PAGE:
Consumer Confidential: Should a Man Taken to the ER in an Ambulance Against His Will Have to Pay the Bill?

Consumer Confidential: Should a Man Taken to the ER in an Ambulance Against His Will Have to Pay the Bill?

As George Varghese tells it, he was walking along a sidewalk in West Los Angeles when he tripped on a crack and fell to the ground, spraining his wrist.

“An ambulance appeared suddenly,” he recalled. “Three men came out, checked my ID, laid me on a cart, pushed me into the van and took me to the emergency room.”

That would seem like a model of paramedic perfection, except for one thing. Varghese, 79, said he didn’t want to go to the ER.

“If I wanted to go to the emergency room, I could have taken a cab costing less than $10,” he said.

Now he’s in the crosshairs of a debt collector for an unpaid $250 ambulance bill — and he doesn’t think he should have to pay it.

This was a new one for me, as it was for Peter Sanders, a spokesman for the LA Fire Department. “I’ve never heard of an ambulance just swooping in and taking someone off the street,” he told me.

The complaint I hear most frequently in this regard is the sky-high cost of an ambulance ride, which can easily top $1,000.

A 2012 report by the Government Accountability Office found that the cost of an ambulance ride nationwide can range from $224 to $2,204. In Los Angeles, it typically runs about $1,300, depending on the amount of medical attention required.

Anyone who’s ever experienced an ambulance ride — myself included — probably has a horror story to tell about the crazy fee, even when only basic medical care was provided.

In my case, I had an intense dizzy spell a few years ago and passed out while guest hosting on KPCC-FM (89.3), the Pasadena, Calif., NPR affiliate. The next thing I knew, I had paramedics checking me for a heart attack and bundling me up for a trip to the hospital, just a few blocks away.

Like anyone in such a situation, I wasn’t thinking about money. I was just grateful, albeit barely coherent, to be receiving prompt and efficient treatment. Happily my ticker was fine; it was just a weird virus.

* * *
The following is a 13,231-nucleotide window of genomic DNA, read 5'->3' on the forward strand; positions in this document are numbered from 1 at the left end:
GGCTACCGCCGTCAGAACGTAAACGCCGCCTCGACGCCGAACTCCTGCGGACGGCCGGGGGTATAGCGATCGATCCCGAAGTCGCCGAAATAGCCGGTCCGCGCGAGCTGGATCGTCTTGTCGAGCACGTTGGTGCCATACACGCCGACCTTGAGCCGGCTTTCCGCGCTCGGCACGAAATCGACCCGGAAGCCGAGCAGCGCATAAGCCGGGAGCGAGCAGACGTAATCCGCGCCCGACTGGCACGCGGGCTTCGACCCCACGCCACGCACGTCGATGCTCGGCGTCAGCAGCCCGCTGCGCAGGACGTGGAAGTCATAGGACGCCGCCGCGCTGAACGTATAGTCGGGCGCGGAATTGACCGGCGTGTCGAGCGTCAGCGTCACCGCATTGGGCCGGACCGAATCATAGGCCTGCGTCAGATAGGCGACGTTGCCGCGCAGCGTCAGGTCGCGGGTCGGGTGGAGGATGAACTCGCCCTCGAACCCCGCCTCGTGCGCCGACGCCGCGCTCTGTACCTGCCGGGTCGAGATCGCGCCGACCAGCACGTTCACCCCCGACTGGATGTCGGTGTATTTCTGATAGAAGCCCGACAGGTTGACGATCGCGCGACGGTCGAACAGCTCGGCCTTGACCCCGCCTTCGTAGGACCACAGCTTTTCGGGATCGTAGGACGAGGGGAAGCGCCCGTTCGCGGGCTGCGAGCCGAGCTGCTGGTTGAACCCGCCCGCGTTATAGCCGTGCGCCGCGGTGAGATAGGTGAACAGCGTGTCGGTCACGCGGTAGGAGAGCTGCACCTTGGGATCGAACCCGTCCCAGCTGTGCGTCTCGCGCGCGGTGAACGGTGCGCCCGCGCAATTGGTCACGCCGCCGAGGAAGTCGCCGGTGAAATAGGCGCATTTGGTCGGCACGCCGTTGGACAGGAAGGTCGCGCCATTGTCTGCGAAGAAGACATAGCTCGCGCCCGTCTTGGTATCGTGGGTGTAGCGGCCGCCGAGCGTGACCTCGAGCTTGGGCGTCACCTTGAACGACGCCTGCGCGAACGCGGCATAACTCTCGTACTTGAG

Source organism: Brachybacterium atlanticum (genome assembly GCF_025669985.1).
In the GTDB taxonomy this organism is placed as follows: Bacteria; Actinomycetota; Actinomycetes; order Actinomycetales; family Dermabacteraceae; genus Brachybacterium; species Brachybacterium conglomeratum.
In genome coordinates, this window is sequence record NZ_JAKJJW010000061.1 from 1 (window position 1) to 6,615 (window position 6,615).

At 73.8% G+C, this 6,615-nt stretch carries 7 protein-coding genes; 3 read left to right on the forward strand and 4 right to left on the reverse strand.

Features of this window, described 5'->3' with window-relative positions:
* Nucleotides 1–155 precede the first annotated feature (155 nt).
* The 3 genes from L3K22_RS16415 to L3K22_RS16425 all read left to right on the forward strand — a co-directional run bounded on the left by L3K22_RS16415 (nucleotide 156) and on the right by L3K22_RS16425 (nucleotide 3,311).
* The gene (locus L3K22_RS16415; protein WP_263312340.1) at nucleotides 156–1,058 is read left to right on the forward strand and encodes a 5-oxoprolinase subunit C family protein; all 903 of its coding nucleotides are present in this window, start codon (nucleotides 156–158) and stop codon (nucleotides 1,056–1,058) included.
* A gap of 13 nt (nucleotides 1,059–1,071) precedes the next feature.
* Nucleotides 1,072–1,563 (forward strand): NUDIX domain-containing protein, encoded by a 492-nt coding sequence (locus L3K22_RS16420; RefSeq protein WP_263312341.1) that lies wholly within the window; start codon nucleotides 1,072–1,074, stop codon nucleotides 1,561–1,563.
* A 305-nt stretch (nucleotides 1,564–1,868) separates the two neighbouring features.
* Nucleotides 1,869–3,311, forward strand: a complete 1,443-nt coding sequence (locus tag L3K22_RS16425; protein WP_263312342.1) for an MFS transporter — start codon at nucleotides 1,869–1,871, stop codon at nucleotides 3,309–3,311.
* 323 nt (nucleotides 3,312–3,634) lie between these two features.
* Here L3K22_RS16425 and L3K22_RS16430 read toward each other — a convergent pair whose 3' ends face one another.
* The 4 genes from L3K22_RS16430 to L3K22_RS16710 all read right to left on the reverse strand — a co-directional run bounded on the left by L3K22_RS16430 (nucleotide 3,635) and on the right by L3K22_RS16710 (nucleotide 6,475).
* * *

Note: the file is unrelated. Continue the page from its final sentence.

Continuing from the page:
Then the bill came for nearly $1,000 and I remember thinking, “For what?”

“I know what you’re saying,” said Carlos Guerra, general manager of Medi-Star Ambulance, one of a number of private ambulance services working LA County. “Some of the rates are outrageous.”

He said most private ambulance companies follow the lead of doctors and hospitals and routinely price their services as high as possible in hopes of receiving a bigger reimbursement from insurance companies.

The ambulance ride might have a full price tag of $1,300, but insurers, including Medicare, typically will pay only a few hundred bucks

“If I didn’t have insurance, that’s when I’d be really scared,” Guerra said.

A federal audit found last year that Medicare paid roughly $30 million for ambulance rides that apparently resulted in no treatment — that is, there’s no record of medical care being provided at the destination.

The Department of Health and Human Services also found that some urban ambulance services were billing Medicare for trips of more than 100 miles. The national average for an urban ambulance ride is 10 miles.

Los Angeles was among the four major metro areas with the highest number of questionable ambulance trips, along with Houston, New York and Philadelphia.

Cathy Chidester, director of Emergency Medical Services for LA County, said no ambulance can take patients to hospitals against their will. “That would be kidnapping,” she said.

However, ambulance crews are authorized to make judgment calls if a patient is unconscious or unable to effectively communicate. Chidester said she’s heard from some people who said afterward that, like Varghese, they didn’t approve an ambulance trip.

“But the patient care records told a different story,” she said. “The patient was usually disoriented and not speaking clearly.”

As for an ambulance arriving unusually quickly, Chidester said this is probably an example of “posting.” That’s when an ambulance company stations vehicles at various places around the city or county, awaiting an emergency call.

“Posting gives a shorter response time,” Chidester said. “They’re not looking for people who trip and fall. But if they see something happen, they’ll likely respond.”

She confirmed what Guerra said: Ambulance services routinely charge ridiculous amounts knowing that insurers will pay far less.

If you feel you’ve been overcharged, Chidester advised, “call the company and ask if you can work something out with them.”

And if you find yourself targeted by a debt collector, don’t ignore the collection notice — assert your rights. Tell the collector that you’re disputing the charge and demand written proof of the obligation. By law, debt collectors must provide such information.

The debt collector going after Varghese didn’t return a call for comment. I also couldn’t reach Varghese on Monday to pass along Chidester’s advice.

If I had to guess, I’d say there was some confusion the day he got hurt but at least he was looked after. Better safe than sorry.

I can also say this: Varghese shouldn’t ignore the debt collector. If he does, the damage to his credit score might hurt a lot worse than a sprained wrist.

David Lazarus, a Los Angeles Times columnist, writes on consumer issues. He can be reached at

Author: David Lazarus Los Angeles Times

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